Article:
Hearing on truck emissions devolves into ideological spat

Source: Maxine Joselow, E&E News reporter • Posted: Friday, September 14, 2018

A House Science, Space and Technology Committee hearing yesterday on high-emission trucks devolved into a war of opposing ideologies.

On one side: the Republican majority and small truck companies who say EPA regulations on the high-emission trucks — known as glider kits — are too costly and burdensome.

On the other side: Democrats and public health experts who say glider kits emit dangerously high levels of criteria pollutants, leading to poor air quality and adverse health effects.

Glider kits are new truck cabs with old diesel engines that don’t meet modern emission controls. Former EPA Administrator Scott Pruitt proposed repealing standards for gliders last fall.

GOP members of the panel raised concerns about an EPA study that could undermine the proposed rollback, which small truck companies want.

The study was conducted at the National Vehicle Fuel Emissions Laboratory (NVFEL) in Ann Arbor, Mich. It found the emissions of gliders were 43 to 55 times higher than those of trucks with modern pollution controls.

But Republican lawmakers accused Volvo Group, a truck manufacturer in competition with the glider industry, of unduly influencing those results.

Documents obtained through the Freedom of Information Act by Steve Milloy, a former Trump EPA transition official and a skeptic of man-made climate change, show that Volvo supplied gliders for testing purposes and communicated with EPA staffers over the course of the study.

“It turns out that Volvo, which had previously supported efforts to increase glider regulation, began secretly working with the NVFEL in September of 2017 to conduct this study,” said Rep. Ralph Abraham (R-La.).

Democrats on the panel, however, defended the integrity of the EPA study. They noted that air chief Bill Wehrum sent a letter to the committee last month stating that the testing was not politically motivated (Greenwire, Aug. 24).

Instead, Democrats sought to raise concern about another study on gliders conducted by Tennessee Tech University. The study, which was funded by glider kit assembler Fitzgerald Peterbilt, found that gliders are cleaner and more efficient than new rigs.

But the principal researcher at Tennessee Tech has since disavowed the study and returned the $70,000 he was paid by Fitzgerald. The president of Tennessee Tech has also notified EPA that the study is now the subject of an internal misconduct investigation.

“It’s very important to note that the Tennessee Tech study is currently undergoing an internal research misconduct investigation,” said Rep. Suzanne Bonamici (D-Ore.), ranking member on the Subcommittee on Environment.

Bonamici also lamented that EPA officials weren’t present at the hearing.

“When preparing for this hearing, minority staff reached out to the EPA to receive a briefing on the agency’s glider emissions study under discussion today,” she said.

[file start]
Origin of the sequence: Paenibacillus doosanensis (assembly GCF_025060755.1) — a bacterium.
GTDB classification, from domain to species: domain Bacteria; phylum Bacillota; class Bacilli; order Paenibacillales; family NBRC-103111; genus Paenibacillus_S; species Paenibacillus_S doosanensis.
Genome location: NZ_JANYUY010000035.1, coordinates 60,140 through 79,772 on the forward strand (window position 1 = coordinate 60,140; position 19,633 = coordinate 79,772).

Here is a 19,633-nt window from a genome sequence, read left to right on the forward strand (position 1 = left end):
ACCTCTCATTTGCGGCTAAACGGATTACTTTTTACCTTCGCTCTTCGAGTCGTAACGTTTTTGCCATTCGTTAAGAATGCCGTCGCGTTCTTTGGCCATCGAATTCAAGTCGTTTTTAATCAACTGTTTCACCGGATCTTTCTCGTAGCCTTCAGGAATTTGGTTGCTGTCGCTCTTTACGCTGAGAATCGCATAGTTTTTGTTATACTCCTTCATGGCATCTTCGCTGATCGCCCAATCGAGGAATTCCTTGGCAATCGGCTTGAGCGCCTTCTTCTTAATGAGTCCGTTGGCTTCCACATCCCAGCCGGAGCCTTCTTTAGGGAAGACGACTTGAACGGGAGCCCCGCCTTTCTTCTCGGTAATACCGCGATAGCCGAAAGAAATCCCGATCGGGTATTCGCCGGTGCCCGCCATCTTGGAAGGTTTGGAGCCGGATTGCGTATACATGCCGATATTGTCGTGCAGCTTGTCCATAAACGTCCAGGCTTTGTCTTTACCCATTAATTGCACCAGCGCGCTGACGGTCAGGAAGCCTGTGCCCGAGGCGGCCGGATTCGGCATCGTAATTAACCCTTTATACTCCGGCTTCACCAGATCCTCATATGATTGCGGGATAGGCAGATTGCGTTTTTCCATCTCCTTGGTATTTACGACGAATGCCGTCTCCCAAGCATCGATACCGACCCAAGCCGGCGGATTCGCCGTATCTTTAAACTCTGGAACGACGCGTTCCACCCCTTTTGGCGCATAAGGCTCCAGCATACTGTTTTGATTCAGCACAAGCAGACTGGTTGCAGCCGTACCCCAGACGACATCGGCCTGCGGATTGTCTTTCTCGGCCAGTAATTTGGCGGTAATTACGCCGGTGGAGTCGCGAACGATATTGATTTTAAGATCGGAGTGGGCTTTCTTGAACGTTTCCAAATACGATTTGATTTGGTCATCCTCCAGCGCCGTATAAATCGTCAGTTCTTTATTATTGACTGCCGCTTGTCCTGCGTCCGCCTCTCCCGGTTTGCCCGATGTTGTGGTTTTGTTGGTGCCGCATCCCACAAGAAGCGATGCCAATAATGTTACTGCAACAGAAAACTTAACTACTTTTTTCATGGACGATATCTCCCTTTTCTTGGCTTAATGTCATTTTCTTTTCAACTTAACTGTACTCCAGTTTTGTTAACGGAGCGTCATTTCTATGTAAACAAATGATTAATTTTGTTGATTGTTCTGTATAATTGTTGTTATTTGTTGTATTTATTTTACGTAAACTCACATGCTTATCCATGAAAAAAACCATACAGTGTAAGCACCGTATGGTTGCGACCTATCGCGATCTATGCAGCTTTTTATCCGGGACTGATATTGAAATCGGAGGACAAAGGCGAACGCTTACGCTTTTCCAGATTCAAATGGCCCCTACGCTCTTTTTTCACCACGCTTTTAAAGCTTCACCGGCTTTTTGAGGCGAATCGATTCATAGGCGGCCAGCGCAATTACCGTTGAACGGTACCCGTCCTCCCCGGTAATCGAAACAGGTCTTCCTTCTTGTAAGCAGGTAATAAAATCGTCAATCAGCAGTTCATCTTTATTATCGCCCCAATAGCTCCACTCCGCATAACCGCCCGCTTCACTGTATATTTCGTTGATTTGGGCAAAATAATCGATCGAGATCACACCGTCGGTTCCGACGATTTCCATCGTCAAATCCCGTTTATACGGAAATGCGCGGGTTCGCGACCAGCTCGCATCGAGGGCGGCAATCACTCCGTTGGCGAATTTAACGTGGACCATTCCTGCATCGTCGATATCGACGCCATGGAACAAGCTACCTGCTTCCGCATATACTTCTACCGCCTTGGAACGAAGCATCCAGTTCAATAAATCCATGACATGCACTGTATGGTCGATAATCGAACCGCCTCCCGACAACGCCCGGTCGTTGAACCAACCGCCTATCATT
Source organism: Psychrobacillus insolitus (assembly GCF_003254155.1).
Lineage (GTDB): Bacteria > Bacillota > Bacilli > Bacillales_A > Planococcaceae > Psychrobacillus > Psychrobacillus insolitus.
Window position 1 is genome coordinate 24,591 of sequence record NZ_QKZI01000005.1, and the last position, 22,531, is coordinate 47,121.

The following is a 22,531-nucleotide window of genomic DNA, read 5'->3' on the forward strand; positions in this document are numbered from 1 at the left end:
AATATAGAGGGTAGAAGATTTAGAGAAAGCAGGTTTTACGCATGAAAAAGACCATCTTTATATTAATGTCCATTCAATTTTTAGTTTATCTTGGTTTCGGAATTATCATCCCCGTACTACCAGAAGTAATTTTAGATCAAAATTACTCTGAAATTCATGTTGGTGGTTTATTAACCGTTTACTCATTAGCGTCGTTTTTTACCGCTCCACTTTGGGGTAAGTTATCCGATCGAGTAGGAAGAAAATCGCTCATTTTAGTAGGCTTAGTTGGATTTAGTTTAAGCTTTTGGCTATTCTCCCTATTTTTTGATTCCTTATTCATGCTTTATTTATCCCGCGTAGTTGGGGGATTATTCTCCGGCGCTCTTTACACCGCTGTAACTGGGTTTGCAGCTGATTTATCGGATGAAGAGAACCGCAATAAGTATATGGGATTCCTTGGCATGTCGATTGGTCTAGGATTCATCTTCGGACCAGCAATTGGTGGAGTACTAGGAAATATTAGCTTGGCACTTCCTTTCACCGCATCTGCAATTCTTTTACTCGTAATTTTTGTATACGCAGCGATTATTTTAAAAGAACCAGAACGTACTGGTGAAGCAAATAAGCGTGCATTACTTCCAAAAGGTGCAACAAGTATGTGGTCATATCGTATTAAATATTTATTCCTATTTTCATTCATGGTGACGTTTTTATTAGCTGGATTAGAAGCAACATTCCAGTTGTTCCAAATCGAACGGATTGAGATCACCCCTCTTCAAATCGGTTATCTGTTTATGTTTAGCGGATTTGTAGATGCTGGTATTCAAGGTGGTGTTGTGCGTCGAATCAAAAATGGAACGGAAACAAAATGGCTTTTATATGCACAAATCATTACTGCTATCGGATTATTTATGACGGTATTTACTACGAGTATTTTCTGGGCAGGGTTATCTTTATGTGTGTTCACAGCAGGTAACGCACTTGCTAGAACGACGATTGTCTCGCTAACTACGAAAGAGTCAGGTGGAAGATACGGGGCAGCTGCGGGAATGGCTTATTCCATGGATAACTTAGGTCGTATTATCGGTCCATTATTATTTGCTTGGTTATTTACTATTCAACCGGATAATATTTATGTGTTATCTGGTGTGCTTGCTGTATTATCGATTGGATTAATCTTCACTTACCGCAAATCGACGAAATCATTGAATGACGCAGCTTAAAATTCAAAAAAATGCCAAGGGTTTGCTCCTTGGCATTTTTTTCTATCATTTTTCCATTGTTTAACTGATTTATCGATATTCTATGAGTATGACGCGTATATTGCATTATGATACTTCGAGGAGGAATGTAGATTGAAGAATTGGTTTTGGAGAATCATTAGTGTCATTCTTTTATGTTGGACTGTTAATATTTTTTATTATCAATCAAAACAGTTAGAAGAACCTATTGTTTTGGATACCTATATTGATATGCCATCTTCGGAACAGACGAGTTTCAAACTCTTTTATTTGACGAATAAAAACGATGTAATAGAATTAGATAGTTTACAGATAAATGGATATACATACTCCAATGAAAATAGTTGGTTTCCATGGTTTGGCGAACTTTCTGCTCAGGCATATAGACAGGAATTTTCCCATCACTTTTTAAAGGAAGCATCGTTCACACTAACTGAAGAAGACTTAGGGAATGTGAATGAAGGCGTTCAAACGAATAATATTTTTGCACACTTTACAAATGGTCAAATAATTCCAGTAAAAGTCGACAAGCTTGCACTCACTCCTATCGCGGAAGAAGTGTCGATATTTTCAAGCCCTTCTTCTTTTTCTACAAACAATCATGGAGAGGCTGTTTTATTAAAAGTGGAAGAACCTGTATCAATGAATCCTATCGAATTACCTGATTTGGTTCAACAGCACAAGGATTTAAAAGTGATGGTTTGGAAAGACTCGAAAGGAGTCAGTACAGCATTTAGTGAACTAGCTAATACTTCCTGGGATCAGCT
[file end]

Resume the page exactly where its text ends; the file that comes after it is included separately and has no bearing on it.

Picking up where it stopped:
“The EPA told the staff that the request would not be granted,” Bonamici said. “We are being throttled from conducting legitimate oversight not only by the majority but also by this administration.”

Protecting small businesses vs. the environment

The majority tapped Collin Long, director of government affairs with the Owner-Operator Independent Driver Association, to testify that glider kit regulations are overly burdensome for small truck manufacturers.

“Too often, Washington pursues regulations with little regard for the practical implications or understanding of how they will affect our members,” Long said. “The current discussion surrounding glider kits perfectly encapsulates this problem.”

Since 2002, federal emission standards have increased the cost of new trucks between $50,000 and $70,000, Long said. Companies can manage their costs by purchasing glider kits, which are about 25 percent less expensive than new trucks, he said.

But Rep. Don Beyer (D-Va.), who owns several car dealerships in Northern Virginia, challenged this assertion.

“I am a small-business person myself, so I’m sympathetic to the challenges that small businesses face,” Beyer said. “But our clean air and public health should not be jeopardized in order to protect any business, large or small.”

The minority witness, Paul Miller, an advocate with the group Northeast States for Coordinated Air Use Management, said communities cannot address their ozone problem without tackling emissions from diesel exhaust.

“Diesel exhaust is responsible for tens of thousands of premature deaths, hospital admissions and lost school days in the U.S. annually,” Miller said. “EPA considers diesel exhaust a likely human carcinogen when inhaled.”

The proposed repeal of the glider kit rule remains stuck in regulatory limbo after the White House Office of Management and Budget asked EPA to submit a regulatory impact analysis, which was missing from the original proposal.

It remains to be seen whether acting EPA chief Andrew Wheeler will continue to move forward with Pruitt’s proposal. While viewed as more careful than Pruitt, Wheeler has largely followed Pruitt’s deregulatory playbook since assuming the agency’s helm July 7.

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